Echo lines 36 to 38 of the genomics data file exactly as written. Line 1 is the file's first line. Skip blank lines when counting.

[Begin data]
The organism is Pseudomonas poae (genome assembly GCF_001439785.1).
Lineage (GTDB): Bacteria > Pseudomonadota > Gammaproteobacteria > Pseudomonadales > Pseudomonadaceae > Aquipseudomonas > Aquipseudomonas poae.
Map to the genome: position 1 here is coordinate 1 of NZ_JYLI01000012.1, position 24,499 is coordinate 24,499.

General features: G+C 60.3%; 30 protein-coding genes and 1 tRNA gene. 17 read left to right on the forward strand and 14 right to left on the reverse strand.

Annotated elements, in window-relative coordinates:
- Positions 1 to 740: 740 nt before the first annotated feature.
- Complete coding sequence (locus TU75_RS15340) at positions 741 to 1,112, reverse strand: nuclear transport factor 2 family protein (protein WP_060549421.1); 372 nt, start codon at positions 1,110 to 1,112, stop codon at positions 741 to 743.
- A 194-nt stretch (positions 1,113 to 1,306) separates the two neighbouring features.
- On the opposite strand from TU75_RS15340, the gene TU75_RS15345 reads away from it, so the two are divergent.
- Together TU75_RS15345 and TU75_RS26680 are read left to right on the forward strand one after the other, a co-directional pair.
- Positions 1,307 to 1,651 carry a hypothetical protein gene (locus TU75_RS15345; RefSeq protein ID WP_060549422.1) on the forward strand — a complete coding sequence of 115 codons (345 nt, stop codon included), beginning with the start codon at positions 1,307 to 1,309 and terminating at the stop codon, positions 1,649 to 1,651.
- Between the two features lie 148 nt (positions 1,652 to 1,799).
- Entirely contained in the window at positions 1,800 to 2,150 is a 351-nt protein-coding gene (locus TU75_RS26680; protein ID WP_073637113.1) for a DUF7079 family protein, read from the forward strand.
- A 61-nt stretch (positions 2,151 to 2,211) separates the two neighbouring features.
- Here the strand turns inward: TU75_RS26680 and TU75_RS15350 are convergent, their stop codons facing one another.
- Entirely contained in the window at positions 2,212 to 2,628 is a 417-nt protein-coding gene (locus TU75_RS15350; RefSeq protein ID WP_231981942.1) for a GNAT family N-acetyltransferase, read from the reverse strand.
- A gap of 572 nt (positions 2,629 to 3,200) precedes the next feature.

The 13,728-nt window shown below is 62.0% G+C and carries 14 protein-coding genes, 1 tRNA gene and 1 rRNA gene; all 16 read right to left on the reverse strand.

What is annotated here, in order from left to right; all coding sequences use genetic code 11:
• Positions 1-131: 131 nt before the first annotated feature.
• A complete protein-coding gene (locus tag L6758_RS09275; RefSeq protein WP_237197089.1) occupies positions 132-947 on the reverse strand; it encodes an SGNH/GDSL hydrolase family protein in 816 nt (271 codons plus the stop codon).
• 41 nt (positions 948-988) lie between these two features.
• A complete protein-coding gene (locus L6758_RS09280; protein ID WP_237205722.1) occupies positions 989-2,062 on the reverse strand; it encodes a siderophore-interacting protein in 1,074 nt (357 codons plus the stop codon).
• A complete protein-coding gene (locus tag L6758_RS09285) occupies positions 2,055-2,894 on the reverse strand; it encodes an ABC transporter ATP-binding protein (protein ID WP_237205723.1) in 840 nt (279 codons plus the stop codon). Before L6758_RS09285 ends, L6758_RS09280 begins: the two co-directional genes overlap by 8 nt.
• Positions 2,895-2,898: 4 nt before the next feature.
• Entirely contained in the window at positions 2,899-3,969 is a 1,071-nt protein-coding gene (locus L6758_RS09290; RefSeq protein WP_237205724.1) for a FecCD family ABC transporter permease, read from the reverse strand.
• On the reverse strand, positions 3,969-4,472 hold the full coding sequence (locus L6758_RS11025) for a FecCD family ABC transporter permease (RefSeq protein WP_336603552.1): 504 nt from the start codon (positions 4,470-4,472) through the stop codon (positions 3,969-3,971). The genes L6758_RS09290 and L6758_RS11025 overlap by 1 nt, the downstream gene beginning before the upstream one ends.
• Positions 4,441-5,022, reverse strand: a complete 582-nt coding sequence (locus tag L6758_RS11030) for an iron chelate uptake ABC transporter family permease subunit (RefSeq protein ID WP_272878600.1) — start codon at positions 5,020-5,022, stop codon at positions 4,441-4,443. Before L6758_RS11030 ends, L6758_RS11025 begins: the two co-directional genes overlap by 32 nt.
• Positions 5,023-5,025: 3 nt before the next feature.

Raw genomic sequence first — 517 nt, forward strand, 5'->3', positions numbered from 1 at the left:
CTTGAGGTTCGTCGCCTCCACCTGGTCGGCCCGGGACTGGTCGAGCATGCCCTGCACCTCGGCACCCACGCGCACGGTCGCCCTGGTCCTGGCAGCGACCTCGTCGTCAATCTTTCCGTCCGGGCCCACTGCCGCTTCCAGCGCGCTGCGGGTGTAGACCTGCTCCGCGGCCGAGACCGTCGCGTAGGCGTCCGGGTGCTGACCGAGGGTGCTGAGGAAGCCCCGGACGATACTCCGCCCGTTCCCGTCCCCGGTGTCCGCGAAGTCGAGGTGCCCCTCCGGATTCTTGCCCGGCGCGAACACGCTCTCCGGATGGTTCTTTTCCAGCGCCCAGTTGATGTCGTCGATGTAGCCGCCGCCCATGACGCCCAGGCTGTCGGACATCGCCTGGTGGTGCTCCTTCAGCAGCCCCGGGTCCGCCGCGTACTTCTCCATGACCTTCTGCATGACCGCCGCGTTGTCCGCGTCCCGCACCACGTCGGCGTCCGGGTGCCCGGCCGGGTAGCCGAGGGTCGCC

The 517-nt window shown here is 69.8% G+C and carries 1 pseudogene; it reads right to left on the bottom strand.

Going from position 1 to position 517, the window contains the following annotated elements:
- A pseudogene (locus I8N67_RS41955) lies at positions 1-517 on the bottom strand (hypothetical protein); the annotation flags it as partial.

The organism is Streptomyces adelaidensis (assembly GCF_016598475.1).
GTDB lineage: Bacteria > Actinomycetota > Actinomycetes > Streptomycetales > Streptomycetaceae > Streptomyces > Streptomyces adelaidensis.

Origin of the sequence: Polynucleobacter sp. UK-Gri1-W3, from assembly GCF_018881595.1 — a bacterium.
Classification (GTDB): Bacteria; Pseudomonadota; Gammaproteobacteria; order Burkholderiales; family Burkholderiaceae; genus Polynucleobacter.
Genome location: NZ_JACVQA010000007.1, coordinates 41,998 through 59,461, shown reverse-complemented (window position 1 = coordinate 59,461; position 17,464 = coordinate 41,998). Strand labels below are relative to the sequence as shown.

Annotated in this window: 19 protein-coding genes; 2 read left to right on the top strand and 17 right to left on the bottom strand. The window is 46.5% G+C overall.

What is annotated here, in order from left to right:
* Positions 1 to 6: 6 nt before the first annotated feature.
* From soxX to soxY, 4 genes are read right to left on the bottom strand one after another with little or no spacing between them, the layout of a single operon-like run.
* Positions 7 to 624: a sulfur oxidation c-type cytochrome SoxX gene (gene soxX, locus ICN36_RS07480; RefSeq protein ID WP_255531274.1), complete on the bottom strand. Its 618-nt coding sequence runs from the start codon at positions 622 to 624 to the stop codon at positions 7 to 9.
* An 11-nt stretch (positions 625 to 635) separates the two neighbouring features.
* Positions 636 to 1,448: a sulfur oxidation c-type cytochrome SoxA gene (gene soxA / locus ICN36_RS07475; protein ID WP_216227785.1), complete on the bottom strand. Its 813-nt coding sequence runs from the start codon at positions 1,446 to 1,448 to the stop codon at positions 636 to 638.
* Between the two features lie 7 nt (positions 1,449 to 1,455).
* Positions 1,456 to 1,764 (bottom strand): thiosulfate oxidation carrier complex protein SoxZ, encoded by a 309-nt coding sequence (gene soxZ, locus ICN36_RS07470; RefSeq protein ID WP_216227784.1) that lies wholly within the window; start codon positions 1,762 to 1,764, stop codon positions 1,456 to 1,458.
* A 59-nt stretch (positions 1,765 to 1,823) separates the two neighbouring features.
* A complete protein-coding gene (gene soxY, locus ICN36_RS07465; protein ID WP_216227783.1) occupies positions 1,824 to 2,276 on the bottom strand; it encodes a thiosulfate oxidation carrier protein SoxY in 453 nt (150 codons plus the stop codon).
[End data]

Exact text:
GTDB lineage: Bacteria > Actinomycetota > Actinomycetes > Streptomycetales > Streptomycetaceae > Streptomyces > Streptomyces adelaidensis.

Origin of the sequence: Polynucleobacter sp. UK-Gri1-W3, from assembly GCF_018881595.1 — a bacterium.
Classification (GTDB): Bacteria; Pseudomonadota; Gammaproteobacteria; order Burkholderiales; family Burkholderiaceae; genus Polynucleobacter.